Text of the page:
TOKYO 2021

Japan is starting to accept the coronavirus has crushed its Olympic dreams

Maybe later.
Maybe later.
Image: Reuters/Issei Kato
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Update: Japan will soon inform the International Olympic Committee that it would accept a postponement of the 2020 Tokyo games, according to Kyodo News.

After weeks of insisting that the 2020 Tokyo Olympics will go on planned even as the global coronavirus pandemic continued to spread at an alarming rate, Japan today finally acknowledged what many had already long accepted: July’s games will have to be postponed.

Addressing parliament today, prime minister Shinzo Abe said that if the games cannot be held in “a complete form”—with spectators in the stands, for example—”we have to decide to postpone them, giving top priority to [the health of the] athletes.” He added that cancellation is not an option.

Abe’s remarks came shortly before Canada announced that they would not be sending athletes to Tokyo this summer due to the risks posed by Covid-19, the disease caused by the SARS-CoV-2 coronavirus. “This is not solely about athlete health – it is about public health,” the committee said in a statement, explaining that it was not safe for the athletes, their families, and the broader Canadian community to continue training towards the games. “In fact, it runs counter to the public health advice which we urge all Canadians to follow.”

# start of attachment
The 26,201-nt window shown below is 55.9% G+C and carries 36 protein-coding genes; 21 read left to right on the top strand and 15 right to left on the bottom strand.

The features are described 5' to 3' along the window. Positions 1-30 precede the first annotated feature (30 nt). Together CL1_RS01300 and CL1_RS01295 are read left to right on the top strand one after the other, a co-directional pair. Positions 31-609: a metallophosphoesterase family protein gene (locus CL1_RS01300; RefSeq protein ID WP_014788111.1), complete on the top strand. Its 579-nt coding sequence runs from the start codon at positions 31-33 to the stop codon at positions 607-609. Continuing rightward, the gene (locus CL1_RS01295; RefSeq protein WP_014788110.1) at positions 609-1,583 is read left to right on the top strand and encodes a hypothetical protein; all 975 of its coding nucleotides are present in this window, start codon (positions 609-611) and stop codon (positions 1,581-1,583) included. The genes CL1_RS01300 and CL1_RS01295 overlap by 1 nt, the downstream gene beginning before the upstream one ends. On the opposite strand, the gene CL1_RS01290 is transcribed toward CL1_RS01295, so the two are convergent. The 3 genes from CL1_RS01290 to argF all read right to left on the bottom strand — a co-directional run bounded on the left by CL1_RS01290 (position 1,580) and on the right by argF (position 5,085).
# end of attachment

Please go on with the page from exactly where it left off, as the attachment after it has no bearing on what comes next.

In a statement today, the Australian Olympic Committee also told its athletes to prepare for the games to be delayed until 2021, noting that the Australian team “could not be assembled in the changing circumstances at home and abroad.”

Pressure mounted over the weekend on Olympics organizers, as more national teams joined calls for the games to be pushed back. In a letter on Friday (Mar. 20)—the same day that the Olympic torch arrived in Japan— USA Swimming urged the country’s Olympics committee to advocate for a delay, and USA Track and Field quickly followed with a similar statement. Slovenia has also called for the games to be postponed, as have Norway and Brazil. Meanwhile, German former world champion fencer Max Hartung, who leads his country’s Olympic committee’s athletes’ commission, said on Saturday (Mar. 21) that he would boycott the Tokyo Olympics for the safety of other athletes.

In an emergency meeting yesterday, the International Olympic Committee said it is starting discussions on a possible postponement of this summer’s games, and set a deadline for a final decision within four weeks. The committee said it would look at “different scenarios,” but that an outright cancellation was not on the cards. It marks a sharp U-turn from just a few days ago, when the IOC dismissed the need for “drastic decisions” and said there were no plans to postpone the games.